It’s become something of a routine for LSU President F. King Alexander to stress the economic and educational importance of Louisiana’s flagship university system to lawmakers debating yet another funding cut to offset yet another budget shortfall.
Now, Alexander has a new set of numbers to back him up: LSU, according to a school study, had a $5.1 billion economic impact in the state last year, with East Baton Rouge Parish benefitting from $1.8 billion in economic activity and nearly 7,000 jobs from the university.
The study, the first from LSU faculty that drills down into parish-level economic impact of the flagship system, is another proverbial arrow in the university’s quiver as it prepares for a new round of legislative hearings, where Alexander and others will undoubtedly highlight the billions of dollars at risk with more budget cuts.
The calculated dollar impact of LSU shakes out to $1,097 per citizen, according to the report, done by the E.J. Ourso College of Business. Statewide, LSU is directly responsible for 41,006 jobs.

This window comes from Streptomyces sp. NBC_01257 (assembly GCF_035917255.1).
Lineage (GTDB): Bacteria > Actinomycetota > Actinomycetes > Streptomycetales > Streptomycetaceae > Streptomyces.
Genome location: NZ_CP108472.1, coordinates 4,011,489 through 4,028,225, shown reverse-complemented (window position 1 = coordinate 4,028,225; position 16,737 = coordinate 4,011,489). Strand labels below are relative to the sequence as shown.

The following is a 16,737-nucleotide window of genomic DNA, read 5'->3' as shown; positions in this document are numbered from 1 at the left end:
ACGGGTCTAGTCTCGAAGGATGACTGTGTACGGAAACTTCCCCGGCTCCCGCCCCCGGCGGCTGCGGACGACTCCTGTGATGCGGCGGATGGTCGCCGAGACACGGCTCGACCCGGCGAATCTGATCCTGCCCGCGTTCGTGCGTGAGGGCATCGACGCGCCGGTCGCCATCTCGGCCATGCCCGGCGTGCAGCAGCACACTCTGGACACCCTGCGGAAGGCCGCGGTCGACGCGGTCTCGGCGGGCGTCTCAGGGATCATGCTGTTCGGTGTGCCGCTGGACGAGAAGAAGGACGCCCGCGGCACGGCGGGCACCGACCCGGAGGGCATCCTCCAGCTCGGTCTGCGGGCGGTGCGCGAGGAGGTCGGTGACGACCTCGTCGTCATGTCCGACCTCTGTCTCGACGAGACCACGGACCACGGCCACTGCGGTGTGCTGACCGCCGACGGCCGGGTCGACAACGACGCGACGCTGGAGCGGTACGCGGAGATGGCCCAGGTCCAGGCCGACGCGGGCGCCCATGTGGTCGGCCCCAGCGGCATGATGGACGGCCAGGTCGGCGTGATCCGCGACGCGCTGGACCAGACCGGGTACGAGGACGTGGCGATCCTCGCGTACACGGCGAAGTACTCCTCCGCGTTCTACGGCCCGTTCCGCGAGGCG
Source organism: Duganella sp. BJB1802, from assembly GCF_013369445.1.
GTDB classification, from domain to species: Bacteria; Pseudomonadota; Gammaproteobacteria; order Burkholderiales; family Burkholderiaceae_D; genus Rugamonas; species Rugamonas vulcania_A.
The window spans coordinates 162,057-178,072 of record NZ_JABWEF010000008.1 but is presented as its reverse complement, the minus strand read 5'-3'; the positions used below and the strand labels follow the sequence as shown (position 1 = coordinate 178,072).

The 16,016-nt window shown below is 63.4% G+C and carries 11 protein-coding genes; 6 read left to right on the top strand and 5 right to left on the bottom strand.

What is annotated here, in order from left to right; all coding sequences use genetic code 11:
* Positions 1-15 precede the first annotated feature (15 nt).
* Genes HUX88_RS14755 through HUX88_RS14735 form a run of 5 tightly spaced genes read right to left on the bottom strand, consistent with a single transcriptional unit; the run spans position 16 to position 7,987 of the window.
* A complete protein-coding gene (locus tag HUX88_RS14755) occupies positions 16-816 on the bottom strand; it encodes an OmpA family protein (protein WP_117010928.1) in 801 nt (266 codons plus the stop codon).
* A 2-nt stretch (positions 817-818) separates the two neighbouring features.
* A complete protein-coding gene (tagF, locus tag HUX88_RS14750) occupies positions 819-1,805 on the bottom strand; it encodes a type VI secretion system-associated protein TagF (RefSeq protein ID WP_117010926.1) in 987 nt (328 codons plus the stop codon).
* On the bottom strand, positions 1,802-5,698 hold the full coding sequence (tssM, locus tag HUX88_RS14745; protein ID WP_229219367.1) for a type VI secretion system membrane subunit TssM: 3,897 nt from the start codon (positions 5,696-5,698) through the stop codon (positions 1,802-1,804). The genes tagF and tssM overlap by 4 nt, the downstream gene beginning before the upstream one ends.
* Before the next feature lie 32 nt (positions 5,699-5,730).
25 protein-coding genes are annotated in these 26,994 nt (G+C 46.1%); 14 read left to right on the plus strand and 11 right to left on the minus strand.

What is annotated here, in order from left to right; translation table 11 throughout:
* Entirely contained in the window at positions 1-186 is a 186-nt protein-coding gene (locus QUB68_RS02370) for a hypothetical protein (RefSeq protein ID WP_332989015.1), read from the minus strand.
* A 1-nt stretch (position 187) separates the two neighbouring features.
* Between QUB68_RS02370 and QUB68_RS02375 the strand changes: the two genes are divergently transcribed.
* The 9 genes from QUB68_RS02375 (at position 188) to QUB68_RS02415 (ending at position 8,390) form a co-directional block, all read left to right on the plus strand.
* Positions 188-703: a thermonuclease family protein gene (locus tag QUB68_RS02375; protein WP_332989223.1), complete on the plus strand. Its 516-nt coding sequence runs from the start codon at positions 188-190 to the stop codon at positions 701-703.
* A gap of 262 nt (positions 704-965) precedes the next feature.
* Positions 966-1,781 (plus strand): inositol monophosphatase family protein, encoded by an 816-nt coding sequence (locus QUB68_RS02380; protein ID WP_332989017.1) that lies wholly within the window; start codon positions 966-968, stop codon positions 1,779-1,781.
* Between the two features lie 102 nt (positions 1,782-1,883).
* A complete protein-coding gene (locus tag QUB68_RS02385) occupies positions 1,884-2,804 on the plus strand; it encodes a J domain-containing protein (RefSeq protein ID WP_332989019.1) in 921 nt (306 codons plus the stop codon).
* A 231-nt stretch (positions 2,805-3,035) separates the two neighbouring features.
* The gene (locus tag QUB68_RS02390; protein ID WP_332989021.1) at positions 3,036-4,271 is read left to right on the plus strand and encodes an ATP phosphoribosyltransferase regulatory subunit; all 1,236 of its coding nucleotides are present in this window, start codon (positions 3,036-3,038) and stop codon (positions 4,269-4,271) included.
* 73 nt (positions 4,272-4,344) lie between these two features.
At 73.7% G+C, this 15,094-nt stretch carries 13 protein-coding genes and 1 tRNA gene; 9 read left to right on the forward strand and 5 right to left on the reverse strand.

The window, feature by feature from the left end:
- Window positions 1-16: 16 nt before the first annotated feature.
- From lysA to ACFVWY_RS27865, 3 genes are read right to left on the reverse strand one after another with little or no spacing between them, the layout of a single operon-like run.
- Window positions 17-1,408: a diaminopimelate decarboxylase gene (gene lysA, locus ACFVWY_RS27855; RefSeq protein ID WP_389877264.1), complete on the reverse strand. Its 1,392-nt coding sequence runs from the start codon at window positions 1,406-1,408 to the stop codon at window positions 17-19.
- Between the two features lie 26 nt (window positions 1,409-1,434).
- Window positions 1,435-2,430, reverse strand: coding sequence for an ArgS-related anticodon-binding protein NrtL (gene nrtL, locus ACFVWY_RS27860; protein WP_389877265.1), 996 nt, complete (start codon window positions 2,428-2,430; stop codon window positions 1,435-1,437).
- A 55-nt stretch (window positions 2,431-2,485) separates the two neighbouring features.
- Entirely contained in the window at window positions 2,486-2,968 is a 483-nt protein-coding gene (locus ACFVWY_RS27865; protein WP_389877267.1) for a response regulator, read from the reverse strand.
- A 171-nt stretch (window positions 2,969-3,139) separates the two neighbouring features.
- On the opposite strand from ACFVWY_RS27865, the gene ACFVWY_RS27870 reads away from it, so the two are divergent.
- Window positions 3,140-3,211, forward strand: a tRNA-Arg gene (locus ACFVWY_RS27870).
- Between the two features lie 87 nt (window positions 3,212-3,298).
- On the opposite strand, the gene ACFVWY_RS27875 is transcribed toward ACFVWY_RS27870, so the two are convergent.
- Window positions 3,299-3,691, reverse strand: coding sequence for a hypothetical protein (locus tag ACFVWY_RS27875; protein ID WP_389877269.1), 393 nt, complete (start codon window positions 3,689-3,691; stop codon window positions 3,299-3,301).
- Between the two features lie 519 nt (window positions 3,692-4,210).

The report also coincides with a statewide tour Alexander has embarked on, called “LSU 2025: Challenge Accepted | LSU’s Role in Addressing the Biggest Problems Facing our State and Nation.” That speaking circuit ties into the school’s new strategic plan, which Alexander has pitched as a renewal of the school’s land-grant mission, and a rededication to solving the state’s most difficult problems. Coastal erosion, poor health outcomes and energy are all on the list.
LSU has—in some ways—gotten recent backing from Gov. John Bel Edwards and lawmakers, with the school not taking a budget cut last fiscal year despite continued budget woes.
This year, though, with $1 billion in temporary taxes set to expire the Legislature is facing what’s being called a “fiscal cliff.” As per usual, health care and higher education are the biggest targets for budget cuts unless other fixes are found.